Passwordless SSH logins on Linux

You Shall Not Password - Password-less SSH login

Passwordless SSH logins offer vast security improvements over standard password login. Additionally once setup passwordless logins offer a convenience of not having to enter a password when logging in from the same system.

 

Configure OpenSSH

Open the configuration file.

sudo nano /etc/ssh/sshd_config

 

Uncomment and or modify the desired lines in the configuration file and save.

PermitRootLogin no
PubkeyAuthentication yes
RSAAuthentication yes

Root login can be controlled with PermitRootLogin argument, yes to allow, no to disallow and without-password to allow only with public key authentication. This should be set to no in almost always for security purposes. Root access can still be gained with the use of sudo or su commands.

By default passwordless logins will fail because the relevant keywords are commented. Enable PubkeyAuthentication by uncommenting the line and verifying it is set to yes. If using rsa encryption RSAAuthentication argument should be set to yes otherwise to no or it can be left commented out as it is by default.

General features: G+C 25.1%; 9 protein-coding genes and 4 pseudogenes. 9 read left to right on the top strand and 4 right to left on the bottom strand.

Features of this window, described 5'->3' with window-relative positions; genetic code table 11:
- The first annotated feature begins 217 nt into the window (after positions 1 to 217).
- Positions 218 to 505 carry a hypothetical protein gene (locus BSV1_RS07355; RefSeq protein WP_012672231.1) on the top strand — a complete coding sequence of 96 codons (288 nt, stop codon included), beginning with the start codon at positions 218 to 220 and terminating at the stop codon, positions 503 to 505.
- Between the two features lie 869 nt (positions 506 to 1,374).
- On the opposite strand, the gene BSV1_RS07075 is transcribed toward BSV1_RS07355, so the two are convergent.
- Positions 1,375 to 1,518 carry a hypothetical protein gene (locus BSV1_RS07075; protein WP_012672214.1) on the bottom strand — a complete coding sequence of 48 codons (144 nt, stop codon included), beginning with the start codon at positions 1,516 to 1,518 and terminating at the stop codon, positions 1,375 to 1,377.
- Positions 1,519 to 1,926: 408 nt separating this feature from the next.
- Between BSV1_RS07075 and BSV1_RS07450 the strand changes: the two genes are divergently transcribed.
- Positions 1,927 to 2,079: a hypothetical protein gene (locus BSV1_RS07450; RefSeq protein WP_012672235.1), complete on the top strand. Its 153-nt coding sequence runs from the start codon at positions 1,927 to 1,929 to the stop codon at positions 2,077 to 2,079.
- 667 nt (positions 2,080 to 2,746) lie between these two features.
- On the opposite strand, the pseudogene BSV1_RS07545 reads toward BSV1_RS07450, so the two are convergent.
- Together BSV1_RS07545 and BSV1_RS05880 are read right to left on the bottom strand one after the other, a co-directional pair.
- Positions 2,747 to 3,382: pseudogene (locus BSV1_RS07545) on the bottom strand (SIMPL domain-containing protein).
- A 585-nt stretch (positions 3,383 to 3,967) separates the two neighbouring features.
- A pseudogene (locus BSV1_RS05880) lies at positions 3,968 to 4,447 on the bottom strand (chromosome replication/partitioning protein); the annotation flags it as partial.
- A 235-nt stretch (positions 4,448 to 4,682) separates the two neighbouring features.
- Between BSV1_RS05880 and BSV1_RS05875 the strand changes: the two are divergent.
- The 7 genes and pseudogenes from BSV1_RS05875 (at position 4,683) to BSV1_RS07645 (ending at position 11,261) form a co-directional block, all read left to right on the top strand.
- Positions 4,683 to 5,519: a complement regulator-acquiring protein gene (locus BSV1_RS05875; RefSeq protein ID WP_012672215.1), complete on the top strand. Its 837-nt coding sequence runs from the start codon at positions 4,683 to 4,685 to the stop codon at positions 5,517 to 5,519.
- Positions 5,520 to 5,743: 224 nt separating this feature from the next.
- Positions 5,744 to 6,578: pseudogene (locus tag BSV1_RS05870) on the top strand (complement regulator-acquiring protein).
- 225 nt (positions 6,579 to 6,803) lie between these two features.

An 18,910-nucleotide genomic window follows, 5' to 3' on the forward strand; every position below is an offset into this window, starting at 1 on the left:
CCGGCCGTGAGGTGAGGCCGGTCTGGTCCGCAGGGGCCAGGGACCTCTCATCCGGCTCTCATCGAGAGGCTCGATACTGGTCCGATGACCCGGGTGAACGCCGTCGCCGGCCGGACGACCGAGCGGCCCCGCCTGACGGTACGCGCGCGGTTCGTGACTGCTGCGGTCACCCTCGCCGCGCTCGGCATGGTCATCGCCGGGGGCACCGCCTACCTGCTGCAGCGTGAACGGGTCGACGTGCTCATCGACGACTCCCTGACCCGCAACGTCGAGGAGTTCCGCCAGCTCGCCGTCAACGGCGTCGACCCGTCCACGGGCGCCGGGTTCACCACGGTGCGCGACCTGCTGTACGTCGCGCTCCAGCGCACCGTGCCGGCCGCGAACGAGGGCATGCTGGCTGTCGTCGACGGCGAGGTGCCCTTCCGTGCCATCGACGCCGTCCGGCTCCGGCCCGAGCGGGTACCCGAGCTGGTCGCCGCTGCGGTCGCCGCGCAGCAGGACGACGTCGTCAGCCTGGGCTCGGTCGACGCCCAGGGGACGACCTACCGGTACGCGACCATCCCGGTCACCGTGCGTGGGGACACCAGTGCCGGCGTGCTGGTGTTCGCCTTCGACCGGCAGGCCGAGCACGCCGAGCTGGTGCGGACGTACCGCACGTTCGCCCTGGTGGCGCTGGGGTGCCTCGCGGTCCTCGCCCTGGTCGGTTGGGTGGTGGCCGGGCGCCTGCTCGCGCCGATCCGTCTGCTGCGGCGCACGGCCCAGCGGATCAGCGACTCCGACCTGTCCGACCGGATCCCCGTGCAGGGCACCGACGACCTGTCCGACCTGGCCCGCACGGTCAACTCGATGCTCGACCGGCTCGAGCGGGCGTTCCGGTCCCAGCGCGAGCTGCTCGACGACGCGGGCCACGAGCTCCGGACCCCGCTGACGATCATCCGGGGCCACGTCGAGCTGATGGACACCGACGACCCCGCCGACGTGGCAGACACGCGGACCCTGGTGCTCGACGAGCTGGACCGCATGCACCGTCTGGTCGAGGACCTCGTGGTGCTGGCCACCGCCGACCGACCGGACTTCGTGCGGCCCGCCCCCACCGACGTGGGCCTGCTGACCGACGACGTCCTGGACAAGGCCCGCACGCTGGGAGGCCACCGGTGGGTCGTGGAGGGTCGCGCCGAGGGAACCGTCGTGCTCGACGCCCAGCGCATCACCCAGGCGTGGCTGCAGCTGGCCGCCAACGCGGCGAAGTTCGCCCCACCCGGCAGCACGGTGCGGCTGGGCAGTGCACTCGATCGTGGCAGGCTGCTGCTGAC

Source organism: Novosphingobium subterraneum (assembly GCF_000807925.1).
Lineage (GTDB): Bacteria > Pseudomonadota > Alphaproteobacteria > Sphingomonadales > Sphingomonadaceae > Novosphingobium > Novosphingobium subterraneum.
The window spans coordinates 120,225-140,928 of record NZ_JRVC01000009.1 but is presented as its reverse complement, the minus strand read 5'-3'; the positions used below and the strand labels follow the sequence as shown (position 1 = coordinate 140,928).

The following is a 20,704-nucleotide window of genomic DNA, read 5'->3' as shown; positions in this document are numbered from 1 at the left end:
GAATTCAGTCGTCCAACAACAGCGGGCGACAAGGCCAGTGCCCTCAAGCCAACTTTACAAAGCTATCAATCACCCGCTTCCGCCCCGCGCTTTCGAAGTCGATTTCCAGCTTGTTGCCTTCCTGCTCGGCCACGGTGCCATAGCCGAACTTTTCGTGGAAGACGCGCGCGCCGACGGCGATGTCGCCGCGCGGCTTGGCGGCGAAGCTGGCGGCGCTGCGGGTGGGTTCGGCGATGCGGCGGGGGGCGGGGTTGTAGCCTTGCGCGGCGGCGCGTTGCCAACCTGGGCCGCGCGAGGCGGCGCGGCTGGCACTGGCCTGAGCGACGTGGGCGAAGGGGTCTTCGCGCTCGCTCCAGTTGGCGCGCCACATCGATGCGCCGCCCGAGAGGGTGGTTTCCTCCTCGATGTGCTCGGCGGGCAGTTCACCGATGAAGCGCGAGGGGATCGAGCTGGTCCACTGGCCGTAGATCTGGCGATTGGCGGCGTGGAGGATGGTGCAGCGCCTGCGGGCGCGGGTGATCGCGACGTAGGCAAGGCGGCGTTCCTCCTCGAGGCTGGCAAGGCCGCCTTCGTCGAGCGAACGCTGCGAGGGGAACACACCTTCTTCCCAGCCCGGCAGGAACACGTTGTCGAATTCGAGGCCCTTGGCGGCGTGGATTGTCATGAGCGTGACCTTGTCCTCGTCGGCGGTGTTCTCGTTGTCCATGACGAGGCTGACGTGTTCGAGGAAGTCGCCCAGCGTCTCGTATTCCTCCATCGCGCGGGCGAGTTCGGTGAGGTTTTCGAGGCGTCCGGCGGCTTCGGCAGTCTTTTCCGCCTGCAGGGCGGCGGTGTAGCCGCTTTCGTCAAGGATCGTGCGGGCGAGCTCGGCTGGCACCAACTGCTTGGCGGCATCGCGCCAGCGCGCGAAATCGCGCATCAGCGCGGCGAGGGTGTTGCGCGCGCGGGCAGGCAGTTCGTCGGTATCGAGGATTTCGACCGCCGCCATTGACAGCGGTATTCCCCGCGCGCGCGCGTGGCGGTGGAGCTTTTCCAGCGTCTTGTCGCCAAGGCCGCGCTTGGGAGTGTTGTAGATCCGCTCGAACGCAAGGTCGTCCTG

Setup Passwordless SSH login

Generate the RSA keys.

ssh-keygen -t rsa -b 2048

 

Change the passphrase of the private key if or when needed.

ssh-keygen -p

 

Copy the key to remote server.

ssh-copy-id username@192.168.0.100 -p 22

Enter the password of the remote system’s user when prompted. If using shared hosting the username should be the root account that was created when the service was first activated. This should be the same as the default ftp account though the password can and likely will differ. The port can be specified with the -p argument otherwise it will default to port 22.

 

Configure passwordless SSH login

Verify that only the expected keys were added on the remote system.

ssh username@192.168.0.100 "cat ~/.ssh/authorized_keys"

 

Set permissions on the key file in case they are incorrect.

ssh username@192.168.0.100 "sudo chmod 600 ~/.ssh/authorized_keys"

 

Set permissions on the SSH directory.

ssh username@192.168.0.100 "chmod 700 ~/.ssh"

 

Set permission on the user home directory.

ssh username@192.168.0.100 "chmod 700 ~/"

 

Login with SSH

Login to the remote server from Linux.

ssh username@192.168.0.100

Enter the passphrase used when creating the key with ssh-keygen. If a password is still required verbose output can be enabled by adding the -v argument to help troubleshoot the cause.

 

When permissions are incorrect a Remote: Ignored authorized keys: bad ownership or modes for directory /home/username/.ssh error will be shown in the verbose output. This error will prevent passwordless logins. Permissions need to be set correctly on the ~/.ssh/authorized_keys file as well as ~/.ssh directory and even ~/ directory for the key based login to work.